We wont start casting Mrs. McCormick until after we have
signed an actor to play Jim McCormick, Malone said. We want
to make sure the two look like they could have feasibly produced Jake
Go or blow
Hydroplane racing fans got their first look at potential scenes in the
movie during last month's Madison Regatta, at which vintage hydroplane
boats from Seattle and New York recreated the 1971 Gold Cup race while
a helicopter hovered above with a movie camera.
A vintage boat painted to look like the old Miss Madison retraced McCormick's
run around the Ohio River with vintage boats depicting the Atlas Van
Lines and Miss Budweiser in close pursuit. The scene brought back memories
for many race fans, especially those involved in the real event 28 years
"It was a very emotional day," Steinhardt recalled. "There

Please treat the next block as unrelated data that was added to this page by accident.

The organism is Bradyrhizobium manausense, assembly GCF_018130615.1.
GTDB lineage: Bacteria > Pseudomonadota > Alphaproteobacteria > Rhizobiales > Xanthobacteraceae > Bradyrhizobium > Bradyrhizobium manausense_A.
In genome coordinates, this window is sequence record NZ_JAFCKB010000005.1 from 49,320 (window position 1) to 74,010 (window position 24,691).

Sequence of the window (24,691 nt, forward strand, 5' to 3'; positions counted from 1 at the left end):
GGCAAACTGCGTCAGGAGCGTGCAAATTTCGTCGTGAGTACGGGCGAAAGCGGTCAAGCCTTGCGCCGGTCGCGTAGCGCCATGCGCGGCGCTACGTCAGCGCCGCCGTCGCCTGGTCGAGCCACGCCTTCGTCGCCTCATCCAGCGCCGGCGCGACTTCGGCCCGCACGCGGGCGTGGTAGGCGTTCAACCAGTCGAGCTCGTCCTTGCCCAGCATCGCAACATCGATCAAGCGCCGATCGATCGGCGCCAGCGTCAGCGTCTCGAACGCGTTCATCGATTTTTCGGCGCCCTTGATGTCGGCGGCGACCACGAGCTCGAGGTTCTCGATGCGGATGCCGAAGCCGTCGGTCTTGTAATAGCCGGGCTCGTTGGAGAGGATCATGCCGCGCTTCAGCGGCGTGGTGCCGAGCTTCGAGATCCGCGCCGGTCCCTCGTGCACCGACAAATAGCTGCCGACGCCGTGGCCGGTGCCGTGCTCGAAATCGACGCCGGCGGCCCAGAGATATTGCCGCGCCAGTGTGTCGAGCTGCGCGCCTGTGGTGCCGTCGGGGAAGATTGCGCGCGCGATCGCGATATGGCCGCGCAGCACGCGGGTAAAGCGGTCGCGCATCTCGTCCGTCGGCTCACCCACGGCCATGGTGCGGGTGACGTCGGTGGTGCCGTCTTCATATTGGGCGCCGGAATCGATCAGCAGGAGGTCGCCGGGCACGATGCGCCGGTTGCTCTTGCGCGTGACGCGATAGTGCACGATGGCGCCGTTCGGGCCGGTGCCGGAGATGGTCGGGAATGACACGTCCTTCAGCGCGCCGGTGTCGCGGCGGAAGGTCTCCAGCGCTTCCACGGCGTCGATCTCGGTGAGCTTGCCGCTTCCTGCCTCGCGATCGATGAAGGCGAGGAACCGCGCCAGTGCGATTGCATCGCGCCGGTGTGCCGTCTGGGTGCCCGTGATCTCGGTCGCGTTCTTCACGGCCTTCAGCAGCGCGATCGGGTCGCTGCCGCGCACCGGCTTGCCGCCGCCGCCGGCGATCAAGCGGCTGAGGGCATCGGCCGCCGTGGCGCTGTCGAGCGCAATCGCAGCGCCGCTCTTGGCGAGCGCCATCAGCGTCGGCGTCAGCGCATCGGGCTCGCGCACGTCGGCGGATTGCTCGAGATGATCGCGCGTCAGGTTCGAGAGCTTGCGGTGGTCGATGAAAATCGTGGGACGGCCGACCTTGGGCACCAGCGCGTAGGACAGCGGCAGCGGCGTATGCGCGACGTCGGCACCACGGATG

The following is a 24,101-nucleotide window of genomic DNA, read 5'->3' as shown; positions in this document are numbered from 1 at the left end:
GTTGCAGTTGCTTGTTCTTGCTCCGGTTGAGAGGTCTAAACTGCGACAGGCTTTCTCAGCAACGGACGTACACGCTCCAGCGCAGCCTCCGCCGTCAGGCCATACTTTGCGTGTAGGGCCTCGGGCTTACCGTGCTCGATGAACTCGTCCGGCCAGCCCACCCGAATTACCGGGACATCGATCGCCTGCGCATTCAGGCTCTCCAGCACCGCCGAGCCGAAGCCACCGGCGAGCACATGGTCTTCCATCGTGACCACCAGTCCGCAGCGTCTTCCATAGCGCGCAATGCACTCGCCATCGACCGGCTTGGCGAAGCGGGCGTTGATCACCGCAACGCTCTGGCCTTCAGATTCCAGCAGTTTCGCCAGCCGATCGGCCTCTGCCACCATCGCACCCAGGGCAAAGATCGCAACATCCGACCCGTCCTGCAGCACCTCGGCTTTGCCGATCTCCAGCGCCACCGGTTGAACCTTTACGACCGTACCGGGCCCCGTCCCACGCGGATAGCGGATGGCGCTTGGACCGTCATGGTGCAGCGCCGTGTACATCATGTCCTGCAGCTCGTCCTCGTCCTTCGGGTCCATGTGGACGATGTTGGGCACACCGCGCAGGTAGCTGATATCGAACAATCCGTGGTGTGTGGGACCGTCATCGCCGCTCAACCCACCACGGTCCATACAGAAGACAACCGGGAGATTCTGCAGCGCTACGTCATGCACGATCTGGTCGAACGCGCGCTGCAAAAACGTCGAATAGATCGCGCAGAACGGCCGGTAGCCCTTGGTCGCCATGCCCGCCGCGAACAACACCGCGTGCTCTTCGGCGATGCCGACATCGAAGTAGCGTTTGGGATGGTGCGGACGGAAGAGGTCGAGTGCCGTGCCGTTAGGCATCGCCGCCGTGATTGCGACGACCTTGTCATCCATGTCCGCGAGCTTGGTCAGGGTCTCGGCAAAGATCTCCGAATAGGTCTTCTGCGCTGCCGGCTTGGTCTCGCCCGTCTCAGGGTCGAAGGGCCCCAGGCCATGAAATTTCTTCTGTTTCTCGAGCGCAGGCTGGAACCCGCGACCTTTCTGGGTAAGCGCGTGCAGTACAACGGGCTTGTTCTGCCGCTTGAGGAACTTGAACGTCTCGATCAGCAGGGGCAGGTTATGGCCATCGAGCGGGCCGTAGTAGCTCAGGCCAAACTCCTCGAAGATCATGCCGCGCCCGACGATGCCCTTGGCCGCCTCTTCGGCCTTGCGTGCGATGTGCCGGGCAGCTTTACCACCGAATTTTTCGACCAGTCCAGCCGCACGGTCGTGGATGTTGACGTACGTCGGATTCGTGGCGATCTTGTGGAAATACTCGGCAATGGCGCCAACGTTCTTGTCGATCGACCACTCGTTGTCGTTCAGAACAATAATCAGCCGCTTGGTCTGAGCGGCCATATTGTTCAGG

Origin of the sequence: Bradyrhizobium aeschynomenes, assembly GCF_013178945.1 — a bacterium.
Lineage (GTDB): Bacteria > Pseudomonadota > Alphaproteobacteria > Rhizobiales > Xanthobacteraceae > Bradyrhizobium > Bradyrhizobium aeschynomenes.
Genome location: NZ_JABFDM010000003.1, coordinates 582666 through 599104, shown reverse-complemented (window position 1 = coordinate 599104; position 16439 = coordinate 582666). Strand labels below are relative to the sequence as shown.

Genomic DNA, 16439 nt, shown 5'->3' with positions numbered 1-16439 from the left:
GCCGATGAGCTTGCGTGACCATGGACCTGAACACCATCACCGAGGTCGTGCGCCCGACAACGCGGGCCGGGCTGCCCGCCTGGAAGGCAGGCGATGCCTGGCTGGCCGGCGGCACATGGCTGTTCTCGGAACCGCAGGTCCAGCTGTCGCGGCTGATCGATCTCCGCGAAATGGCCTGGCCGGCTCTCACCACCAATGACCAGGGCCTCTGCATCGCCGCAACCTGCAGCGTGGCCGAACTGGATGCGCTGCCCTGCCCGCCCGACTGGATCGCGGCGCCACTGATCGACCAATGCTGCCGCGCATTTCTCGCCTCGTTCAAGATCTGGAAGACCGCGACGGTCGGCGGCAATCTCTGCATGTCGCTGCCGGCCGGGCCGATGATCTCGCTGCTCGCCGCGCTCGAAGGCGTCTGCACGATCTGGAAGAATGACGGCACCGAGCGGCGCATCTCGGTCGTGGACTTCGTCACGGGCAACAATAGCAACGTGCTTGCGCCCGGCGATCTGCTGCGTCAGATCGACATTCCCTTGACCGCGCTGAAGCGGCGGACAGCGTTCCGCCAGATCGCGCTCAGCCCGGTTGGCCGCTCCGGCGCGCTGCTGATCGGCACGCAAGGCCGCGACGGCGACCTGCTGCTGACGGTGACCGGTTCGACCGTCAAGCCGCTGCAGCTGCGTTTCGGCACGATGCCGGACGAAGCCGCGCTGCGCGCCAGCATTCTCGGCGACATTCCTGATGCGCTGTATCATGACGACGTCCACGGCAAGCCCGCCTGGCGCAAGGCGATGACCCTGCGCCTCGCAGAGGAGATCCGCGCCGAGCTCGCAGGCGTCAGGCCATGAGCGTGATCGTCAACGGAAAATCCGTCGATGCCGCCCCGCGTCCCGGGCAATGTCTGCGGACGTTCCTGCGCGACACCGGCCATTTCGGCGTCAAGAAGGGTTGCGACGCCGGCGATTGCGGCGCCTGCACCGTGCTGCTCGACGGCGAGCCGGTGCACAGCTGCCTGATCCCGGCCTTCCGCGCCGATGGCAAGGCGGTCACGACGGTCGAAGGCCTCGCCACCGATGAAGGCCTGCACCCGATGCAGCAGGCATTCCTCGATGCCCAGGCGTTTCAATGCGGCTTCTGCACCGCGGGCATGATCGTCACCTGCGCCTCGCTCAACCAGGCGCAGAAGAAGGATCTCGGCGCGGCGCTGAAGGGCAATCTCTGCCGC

was a group of five of us who had worked a long time to be able to attempt
to win a major race, and it all came together in Madison."
Steinhardt's crew included Bob Humphrey, Dave Stewart, Keith Hand and
the late Russell Wiley, along with expert mechanics Volpi and Everett
Adams of Reno, Nev., members of McCormick's former Harrahs Tahoe
"As the race developed that day, we realized we had an opportunity
to win, and Jim took full advantage of it," Steinhardt said. "He
was probably the best (clock) starter I've ever known."
Despite Jim McCormick's knack for timing his starts, Mike McCormick
recalled that rookie driver Terry Sterett in the Atlas Van Lines II
took the lead into the first turn that day and opened a three-boat-length
lead on the backstretch.
"Then dad hit the nitrous oxide (a powerful fuel mixture that instantly